UK: Operation Hilda

Last Updated: 23 January 2007
Article by Mark Surguy

Social Security benefit fraud may not be an issue most commercial operations are too worried about. However, for those involved in the cleaning business, this type of fraud is not unusual.

Operation Hilda (named after Coronation Street's Hilda Ogden) was one of the largest benefit fraud investigations in the country. It concerned the cleaning industry and culminated last year with the jailing of the cleaning company's two directors and with the senior supervisor receiving a suspended jail sentence. The directors were disqualified from acting as directors for 5 years. So far 69 workers have been prosecuted and penalties imposed on them include imprisonment, curfew orders, community punishment, fines and rehabilitation orders. All the workers pleaded guilty.

Significantly, the Department of Work and Pensions who led the investigation through their Compliance and Investigation team, which specialises in investigating employees who conspire with their employers to commit benefit frauds, asked the Crown Court Judge to make confiscation orders against the company itself. It was not content with punishment of the employees and the company's management.

The application sought the confiscation of the entire £1.6m turnover of the company and also the lion's share of the benefits that had been wrongly paid out on the basis that the business had made a commercial advantage by using cheap labour.

The company in question had operated for many years in the North East and had landed valuable contracts for cleaning premises at holiday camp venues. The business had employed workers who were registered as unemployed and who therefore worked illegally. The scam was only possible through the collusion of management and employees.

The employees used false names and addresses (some workers had up to 7 false names) and completed P46 tax forms with false details, including dates of birth and national insurance numbers, making it deliberately difficult for the DWP to trace those involved. The effect of the deception was to enable the company and the employees to avoid paying tax and national insurance. Nearly £300,000 in benefits (ranging from jobseekers' allowance, pension credit and incapacity benefit to income support and disability living allowance) was paid out over a 4 year period.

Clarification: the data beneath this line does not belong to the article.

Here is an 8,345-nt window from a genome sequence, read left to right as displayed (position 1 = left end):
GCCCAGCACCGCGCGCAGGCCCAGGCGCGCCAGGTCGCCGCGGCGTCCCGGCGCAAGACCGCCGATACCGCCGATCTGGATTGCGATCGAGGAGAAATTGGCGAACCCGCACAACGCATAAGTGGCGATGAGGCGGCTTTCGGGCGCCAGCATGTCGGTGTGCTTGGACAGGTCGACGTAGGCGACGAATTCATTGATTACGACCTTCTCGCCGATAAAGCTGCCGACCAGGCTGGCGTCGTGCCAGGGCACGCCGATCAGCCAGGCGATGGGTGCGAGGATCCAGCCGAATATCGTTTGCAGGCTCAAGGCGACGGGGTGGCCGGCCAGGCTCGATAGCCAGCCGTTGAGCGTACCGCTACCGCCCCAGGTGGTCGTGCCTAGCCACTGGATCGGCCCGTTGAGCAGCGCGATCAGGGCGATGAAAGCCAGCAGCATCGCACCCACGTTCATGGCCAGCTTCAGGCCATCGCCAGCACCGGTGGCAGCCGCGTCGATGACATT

After a long and painstaking investigation, the DWP seized the company's records and found that over 80% of the records that the company had kept were false.

One of the directors claimed he had not checked the details and had accepted them in good faith, saying that it was impractical for him to check them. The other director and senior supervisor, however, pleaded guilty and testified against him. He was convicted by the Jury.

The Crown Court was unwilling to make either element of the confiscation order on the basis that making the company liable for the fraudulent benefits paid to the cleaners was going too far and that it could not be shown that the entirety of the company's turnover was derived from illegal as opposed to lawful business. The DWP has appealed to the Court of Appeal.

Companies in this sector should keep accurate records and establish procedures to audit these records periodically, so as to minimise the risk of fraudulent practice going unnoticed. Pre-employment screening (certainly of senior staff) is always a sound recruitment policy.

If the Court of Appeal reverses the Crown Court's decision in relation to the confiscation orders, then the future implications for companies caught up in benefit fraud could be disastrous with turnover and profit vulnerable to confiscation by the authorities.

In this case, the directors of the business were involved in the scam, but in larger organisations with more complex management structures and multi-site operations, a bad apple could go undetected without the right policies and procedures in place. Senior managers can be liable for failing to delegate and supervise competently. It is often difficult to prove what you don't know if ever on the receiving end of allegations or suspicions, especially where record keeping is poor.

All suspicions of fraud should be treated with the utmost care and lawyers should be involved on a confidential basis at the earliest possible moment, even before the Police are contacted. There is a raft of law governing the investigation of suspected fraudulent activity and it is easy to get it wrong and make matters far worse. A damaged commercial reputation can be the difference between winning and losing the next contract. The wrong response could lead to the termination of valuable contracts.

What is clear is that the Government is cracking down on fraud in all its guises. Never before has it been so important for businesses to operate ethically, responsibly and transparently.

The content of this article is intended to provide a general guide to the subject matter. Specialist advice should be sought about your specific circumstances.

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